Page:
The Stop Online Piracy Act (SOPA) was set to pass a house committee today by a wide margin, but the vote has unexpectedly been delayed. This follows a lengthy 11-hour debate on Thursday that left the bill essentially unchanged. That’s dismaying for experts who worry SOPA’s mandated alteration of the DNS system could be dangerous.
SOPA would force ISPs to block sites suspected of containing content that infringes copyright. Experts on network management and internet infrastructure have repeatedly expressed concern over the measure, but the entertainment lobby is pushing hard for its passage. Sites targeted by the law would have virtually no ability to fight the seizure of their domain names. SOPA (and the companion Senate legislation Protect IP) also ends safe harbor provisions that protect websites from being held liable for content uploaded by users.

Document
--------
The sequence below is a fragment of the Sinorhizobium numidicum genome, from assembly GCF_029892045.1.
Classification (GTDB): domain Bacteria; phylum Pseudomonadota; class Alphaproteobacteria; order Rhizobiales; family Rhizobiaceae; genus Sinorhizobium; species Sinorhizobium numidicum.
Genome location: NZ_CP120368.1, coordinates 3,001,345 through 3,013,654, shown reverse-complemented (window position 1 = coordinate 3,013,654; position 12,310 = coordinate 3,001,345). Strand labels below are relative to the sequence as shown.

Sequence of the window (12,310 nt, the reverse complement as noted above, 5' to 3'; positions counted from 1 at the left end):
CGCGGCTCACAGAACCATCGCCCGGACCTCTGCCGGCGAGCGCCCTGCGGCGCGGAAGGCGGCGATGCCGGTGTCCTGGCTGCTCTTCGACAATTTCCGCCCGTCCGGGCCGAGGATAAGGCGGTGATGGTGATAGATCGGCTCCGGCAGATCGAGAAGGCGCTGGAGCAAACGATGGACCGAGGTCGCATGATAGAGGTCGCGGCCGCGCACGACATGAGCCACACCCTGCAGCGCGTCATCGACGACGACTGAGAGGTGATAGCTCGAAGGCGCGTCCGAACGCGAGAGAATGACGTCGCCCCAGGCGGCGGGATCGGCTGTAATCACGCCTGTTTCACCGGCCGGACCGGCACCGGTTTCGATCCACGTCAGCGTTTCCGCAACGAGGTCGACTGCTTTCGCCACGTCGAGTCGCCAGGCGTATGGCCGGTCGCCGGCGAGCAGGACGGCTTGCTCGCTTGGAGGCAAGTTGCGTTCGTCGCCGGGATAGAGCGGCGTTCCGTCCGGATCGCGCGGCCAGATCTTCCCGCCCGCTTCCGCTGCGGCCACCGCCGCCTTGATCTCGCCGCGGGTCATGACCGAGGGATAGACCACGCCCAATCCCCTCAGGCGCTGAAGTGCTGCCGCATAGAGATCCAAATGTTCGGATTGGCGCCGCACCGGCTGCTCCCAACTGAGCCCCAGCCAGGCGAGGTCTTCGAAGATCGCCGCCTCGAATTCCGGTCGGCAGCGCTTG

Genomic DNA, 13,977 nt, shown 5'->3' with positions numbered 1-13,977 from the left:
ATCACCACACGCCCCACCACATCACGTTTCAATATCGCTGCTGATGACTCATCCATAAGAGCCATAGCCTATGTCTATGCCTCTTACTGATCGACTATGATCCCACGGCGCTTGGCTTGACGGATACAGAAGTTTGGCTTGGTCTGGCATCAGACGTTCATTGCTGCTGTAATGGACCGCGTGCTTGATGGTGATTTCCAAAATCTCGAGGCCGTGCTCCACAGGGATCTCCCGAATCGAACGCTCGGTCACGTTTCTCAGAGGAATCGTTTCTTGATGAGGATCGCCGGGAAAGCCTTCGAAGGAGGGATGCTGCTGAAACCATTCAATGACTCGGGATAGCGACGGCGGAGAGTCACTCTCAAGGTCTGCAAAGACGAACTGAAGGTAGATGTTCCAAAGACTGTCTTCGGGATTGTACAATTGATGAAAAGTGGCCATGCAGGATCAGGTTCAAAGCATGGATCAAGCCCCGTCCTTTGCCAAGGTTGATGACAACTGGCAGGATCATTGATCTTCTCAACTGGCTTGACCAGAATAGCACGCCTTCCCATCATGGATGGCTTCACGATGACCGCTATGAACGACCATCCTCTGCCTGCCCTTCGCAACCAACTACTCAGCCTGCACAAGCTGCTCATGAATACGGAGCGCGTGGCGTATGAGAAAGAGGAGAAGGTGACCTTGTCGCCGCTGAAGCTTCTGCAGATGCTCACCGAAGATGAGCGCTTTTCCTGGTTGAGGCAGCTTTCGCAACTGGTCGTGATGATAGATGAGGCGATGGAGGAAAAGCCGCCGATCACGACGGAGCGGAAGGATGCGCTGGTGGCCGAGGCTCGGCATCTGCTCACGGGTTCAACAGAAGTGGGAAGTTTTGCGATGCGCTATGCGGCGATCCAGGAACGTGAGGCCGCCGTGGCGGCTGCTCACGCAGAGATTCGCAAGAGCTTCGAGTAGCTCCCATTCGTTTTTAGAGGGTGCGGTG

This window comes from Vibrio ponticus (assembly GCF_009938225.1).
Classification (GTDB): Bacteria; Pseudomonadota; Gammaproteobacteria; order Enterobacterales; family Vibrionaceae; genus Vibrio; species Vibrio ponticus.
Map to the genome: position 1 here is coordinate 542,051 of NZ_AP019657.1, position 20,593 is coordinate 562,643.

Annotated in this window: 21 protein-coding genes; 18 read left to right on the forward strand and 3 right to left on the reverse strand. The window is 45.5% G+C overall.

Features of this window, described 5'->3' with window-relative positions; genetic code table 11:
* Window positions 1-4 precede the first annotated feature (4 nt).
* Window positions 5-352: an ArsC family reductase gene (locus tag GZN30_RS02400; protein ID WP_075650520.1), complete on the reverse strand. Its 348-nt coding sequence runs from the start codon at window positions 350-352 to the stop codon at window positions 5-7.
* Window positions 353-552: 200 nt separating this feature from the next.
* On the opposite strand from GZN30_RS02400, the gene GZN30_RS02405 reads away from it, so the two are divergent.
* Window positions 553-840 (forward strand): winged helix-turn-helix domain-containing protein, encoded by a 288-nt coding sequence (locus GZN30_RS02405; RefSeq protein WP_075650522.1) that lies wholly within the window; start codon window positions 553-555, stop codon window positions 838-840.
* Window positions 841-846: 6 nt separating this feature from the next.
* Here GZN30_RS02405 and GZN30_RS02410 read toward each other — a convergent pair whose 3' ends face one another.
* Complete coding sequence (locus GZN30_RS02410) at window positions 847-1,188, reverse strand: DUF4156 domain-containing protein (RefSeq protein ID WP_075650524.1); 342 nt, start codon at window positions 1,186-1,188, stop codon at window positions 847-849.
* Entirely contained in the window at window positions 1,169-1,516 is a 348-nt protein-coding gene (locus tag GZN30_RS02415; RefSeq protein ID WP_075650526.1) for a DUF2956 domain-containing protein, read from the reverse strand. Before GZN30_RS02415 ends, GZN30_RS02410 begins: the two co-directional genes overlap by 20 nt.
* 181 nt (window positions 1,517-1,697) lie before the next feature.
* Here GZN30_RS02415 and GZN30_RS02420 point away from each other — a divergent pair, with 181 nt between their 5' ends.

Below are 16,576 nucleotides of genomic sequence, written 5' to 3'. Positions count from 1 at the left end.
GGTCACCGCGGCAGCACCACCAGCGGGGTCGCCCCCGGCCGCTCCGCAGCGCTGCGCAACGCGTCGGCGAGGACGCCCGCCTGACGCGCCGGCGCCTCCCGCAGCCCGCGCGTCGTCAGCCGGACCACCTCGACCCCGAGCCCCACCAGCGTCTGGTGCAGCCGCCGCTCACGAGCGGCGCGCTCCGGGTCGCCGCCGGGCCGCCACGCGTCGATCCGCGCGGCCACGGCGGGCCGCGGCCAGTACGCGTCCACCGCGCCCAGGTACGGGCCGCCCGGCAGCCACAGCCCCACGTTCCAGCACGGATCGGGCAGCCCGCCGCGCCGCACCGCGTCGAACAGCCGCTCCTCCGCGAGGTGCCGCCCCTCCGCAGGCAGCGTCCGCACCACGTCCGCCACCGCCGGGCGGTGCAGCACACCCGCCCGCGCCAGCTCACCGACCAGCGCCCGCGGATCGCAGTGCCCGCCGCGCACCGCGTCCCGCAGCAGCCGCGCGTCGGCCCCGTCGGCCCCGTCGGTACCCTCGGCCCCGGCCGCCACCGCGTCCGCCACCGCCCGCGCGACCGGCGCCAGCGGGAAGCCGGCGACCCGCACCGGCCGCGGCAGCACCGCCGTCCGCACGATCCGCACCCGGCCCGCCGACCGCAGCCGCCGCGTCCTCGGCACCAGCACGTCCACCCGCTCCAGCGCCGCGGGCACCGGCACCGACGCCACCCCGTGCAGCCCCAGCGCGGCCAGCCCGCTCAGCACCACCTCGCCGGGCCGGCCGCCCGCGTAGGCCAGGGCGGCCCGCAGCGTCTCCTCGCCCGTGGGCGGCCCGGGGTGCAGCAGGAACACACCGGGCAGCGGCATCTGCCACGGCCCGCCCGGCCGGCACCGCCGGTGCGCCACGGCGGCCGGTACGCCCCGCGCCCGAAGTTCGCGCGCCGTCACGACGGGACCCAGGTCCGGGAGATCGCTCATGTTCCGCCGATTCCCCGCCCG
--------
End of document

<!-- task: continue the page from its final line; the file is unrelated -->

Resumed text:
There was no date set for a new vote on SOPA today, but with the overwhelming support the measure is getting, we expect it will be back. There have been calls from some members to have experts on internet infrastructure testify on the matter, so it’s possible the delay will provide that opportunity.